Mr ALBANESE (Grayndler) (17:21): I rise to question again the gap between the rhetoric and the reality from this government when it comes to actual investment in infrastructure. One of the things the government continually does is speak about the 2013-14 budget. I have news for the government: Wayne Swan delivered that budget. That was not a budget delivered by the current government, but it adds in that figure as if it was when it was in government.
This time around, any analysis shows a $7.4 billion cut in actual infrastructure investment over the forward estimates. Yet the rhetoric of the government is about $75 billion. Well, sometimes it is. In the government’s own glossy produced as part of the budget papers, it says it is $70 billion in infrastructure commitments. Then if you go through and have a look at the details you see $1.2 billion committed to the Perth Freight Link. But then the same $1.2 billion is listed for the Metronet rail project. That is on page 10 of the budget glossy document. However, on page 8 it says there will be $700 million going towards the Metronet rail project. So it is not clear from the budget papers themselves whether it is $700 million or $1.2 billion. And then there is the same $1.2 billion double-counted for the Perth Freight Link project.
It is a bit like the Victorian circumstances where you have $1 billion and then there is $3 billion committed to the East West Link but it is the same money. It is the same contribution—the advance payment that was made from the Commonwealth to Victoria of $1.5 billion as a result of its 2014 budget. There was, further up in Queensland, $13.6 billion allegedly allocated but $844 million for the new Bruce Highway project, and we just heard from the minister that that is new money; that is a reallocation of existing funding. You see that pattern repeated throughout the budget.
Let’s look at actuals for Victoria for 2017-18 through to 2020-21. There is $791.2 million, then $568 million, then $606.3 million and then $280.7 million over the life of this budget. For Queensland $2,049 million goes down to $1,874 million, then to $1,866 million and then down to $1.652 billion in 2021. South Australia begin with $759.2 million. Then in 2018-19 they will get $434 million. In 2019-20 they will get $349.5 million. In 2020-21, they will get $95.2 million—that is the entire Commonwealth contribution for South Australian infrastructure.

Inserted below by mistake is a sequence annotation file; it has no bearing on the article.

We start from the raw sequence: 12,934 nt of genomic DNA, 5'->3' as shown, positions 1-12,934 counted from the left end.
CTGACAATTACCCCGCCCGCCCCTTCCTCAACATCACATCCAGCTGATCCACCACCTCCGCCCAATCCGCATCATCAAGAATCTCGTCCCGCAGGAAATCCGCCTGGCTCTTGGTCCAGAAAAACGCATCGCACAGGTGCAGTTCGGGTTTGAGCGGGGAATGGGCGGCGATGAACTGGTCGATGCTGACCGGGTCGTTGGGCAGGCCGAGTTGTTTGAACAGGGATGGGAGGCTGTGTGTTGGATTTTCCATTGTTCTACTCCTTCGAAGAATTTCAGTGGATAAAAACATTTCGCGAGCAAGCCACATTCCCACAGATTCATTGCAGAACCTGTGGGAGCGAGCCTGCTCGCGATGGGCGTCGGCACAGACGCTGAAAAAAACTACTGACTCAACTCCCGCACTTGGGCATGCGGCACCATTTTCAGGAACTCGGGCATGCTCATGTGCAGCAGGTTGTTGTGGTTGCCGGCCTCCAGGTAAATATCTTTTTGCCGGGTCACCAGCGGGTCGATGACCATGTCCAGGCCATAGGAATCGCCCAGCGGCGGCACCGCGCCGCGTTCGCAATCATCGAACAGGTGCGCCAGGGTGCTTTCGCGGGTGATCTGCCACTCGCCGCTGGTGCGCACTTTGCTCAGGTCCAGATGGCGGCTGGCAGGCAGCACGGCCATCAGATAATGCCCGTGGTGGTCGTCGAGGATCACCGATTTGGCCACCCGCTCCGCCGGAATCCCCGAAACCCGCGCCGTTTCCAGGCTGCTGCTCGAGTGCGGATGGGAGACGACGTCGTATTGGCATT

Then you see the great fiddles of the Inland Rail project being off-budget.
A government member interjecting—
Mr ALBANESE: I do support the project. We provided on-budget funding. We did not provide a fix or a fiddle, pretending that it would happen. This government has stopped the project 38 kilometres short of the port, thereby reducing the cost of the actual construction of the project. Then, what they do with this project is have it all funded off budget. There is not a dollar of on-budget funding, even though John Anderson’s report said that expected revenue over 50 years will not cover the initial capital investment. John Anderson said that it needed on-budget investment. That was the report to the government. It has been totally ignored. Then, we know that what they are counting is not the Inland Rail revenue; it is revenue from the whole of the ARTC. So, as a fix, they are using the profits that are made from the Hunter Valley rail network to pretend that that is the way that you finance this project. If this were a private sector operation, people would go to jail, but you, as a government entity—
Government members interjecting—
Mr ALBANESE: It would! This is a corruption of the public financing of taxpayers, and that is why—